The Yukon government and self-governing Yukon First Nations have signed an agreement laying out a implementation of resource royalty sharing, settling a long-standing dispute on how to interpret a chapter of the Umbrella Final Agreement (UFA).
Simply titled the “Chapter 23 Implementation Agreement,” the document, which officially took effect March 29, will ensure that in most years, self-governing Yukon First Nations get a larger portion of shared resource royalties.
Yukon Premier Sandy Silver and Council of Yukon First Nations Grand Chief Peter Johnston made the announcement at a press conference following the Yukon Forum in Whitehorse May 7.
“(This agreement) advances reconciliation between our government and helps to ensure First Nations benefit from development that takes place in the Yukon,” Silver said.
Speaking more generally, Johnston thanked the Yukon government and the Yukon First Nation delegation “for the commitment to the process and the engagement that they have put forward.”
Reviewing and changing the Yukon’s resource royalty regime was one of several commitments highlighted in a joint action plan created at the Yukon Forum in September 2017.
The interpretation of the UFA’s Chapter 23 has long been a point of contention for self-governing Yukon First Nations. At its core, the issue came down to how two types of resource royalties, collected for work on two categories of settlement lands, impacted one another.
Under the Umbrella Final Agreement (UFA), self-governing Yukon First Nations own all the subsurface rights to Category A settlement land. During UFA negotiations, it was agreed that mines or claims that already existed on Category A settlement land would be allowed to continue operations. These operations were dubbed “encumbering rights,” and the First Nations to which the land belonged to would receive 100 per cent of royalties. Under the old interpretation of Chapter 23, royalties from encumbering rights were designated as the Yukon First Nation Royalty.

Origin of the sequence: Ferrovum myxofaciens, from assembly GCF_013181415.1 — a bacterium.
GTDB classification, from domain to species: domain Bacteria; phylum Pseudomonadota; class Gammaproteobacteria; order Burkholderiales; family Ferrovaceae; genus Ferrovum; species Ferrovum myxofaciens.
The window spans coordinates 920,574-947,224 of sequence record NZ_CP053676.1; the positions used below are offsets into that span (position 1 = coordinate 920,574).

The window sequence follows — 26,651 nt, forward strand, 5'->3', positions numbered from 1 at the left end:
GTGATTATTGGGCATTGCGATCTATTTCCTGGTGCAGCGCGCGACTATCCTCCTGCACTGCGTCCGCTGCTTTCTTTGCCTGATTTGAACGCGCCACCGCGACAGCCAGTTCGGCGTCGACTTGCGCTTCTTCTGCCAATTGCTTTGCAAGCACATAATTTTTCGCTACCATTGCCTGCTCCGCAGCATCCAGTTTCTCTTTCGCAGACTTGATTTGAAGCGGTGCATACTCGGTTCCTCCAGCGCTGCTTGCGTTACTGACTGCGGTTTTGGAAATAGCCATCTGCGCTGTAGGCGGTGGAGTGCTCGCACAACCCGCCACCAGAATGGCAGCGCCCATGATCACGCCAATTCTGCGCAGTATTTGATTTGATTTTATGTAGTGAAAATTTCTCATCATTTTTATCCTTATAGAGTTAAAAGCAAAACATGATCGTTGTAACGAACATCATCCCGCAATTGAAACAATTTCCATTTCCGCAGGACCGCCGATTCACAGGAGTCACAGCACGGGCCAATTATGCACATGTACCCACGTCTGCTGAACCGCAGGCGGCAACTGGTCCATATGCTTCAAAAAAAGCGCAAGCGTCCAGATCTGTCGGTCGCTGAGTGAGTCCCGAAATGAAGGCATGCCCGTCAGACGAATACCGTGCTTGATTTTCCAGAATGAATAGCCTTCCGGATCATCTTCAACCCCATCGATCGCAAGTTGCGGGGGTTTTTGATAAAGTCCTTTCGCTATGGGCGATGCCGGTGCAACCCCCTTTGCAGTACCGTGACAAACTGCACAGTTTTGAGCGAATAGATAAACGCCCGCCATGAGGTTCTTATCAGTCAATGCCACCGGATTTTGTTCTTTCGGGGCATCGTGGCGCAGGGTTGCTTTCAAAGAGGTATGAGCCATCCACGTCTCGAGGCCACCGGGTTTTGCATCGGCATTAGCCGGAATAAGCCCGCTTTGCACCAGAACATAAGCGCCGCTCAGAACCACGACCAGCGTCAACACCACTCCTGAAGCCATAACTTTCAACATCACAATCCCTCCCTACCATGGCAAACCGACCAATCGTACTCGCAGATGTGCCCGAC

On Category B settlement land, the Yukon government retains subsurface rights and collects the royalties. Chapter 23 states that a percentage of those royalties — designated the Crown Royalty — are shared with self-governing Yukon First Nations, to be prorated based on schedule laid out in the UFA. However, this royalty-sharing only occurs when the Crown Royalty is larger than the Yukon First Nation Royalty.
The problem with designating encumbering rights as Yukon First Nation Royalty, self-governing Yukon First Nations argued, was when one First Nation had a massively profitable encumbering right on its Category A settlement land — the Minto mine, for example — it would greatly, if not completely, close the gap between Yukon First Nation Royalty and Crown Royalty. That meant that a smaller amount of money — or none at all — would be paid to First Nations for work on Category B settlement land.
The Chapter 23 Implementation Agreement addresses this by removing encumbering rights from the Yukon First Nation Royalty designation. This means that one massive encumbering right will no longer be able to wipe out the Crown Royalty payment for all self-governing Yukon First Nations.
The agreement is retroactive to the 2014-2015 fiscal year, with self-governing Yukon First Nations set to receive $24,688.32 more in royalties from then to the 2016-2017 fiscal year.
The agreement also states that the Yukon government will give self-governing Yukon First Nations a one-time payment of $600,000 as a show of goodwill and acknowledgement of the time and effort they put into negotiations. That money will come from the 2017-2018 budget.
In a statement May 8, Yukon Chamber of Mines (YCM) president Sue Craig said the YCM was “pleased” to hear about the deal.
“The Yukon Chamber of Mines has been lobbying/advocating for revenue royalty sharing with First Nations since 2014,” Craig said. “Resource royalty revenue sharing is another avenue in which First Nations can participate in the economic benefits of mineral exploration within their traditional territories.”
Contact Jackie Hong at email@example.com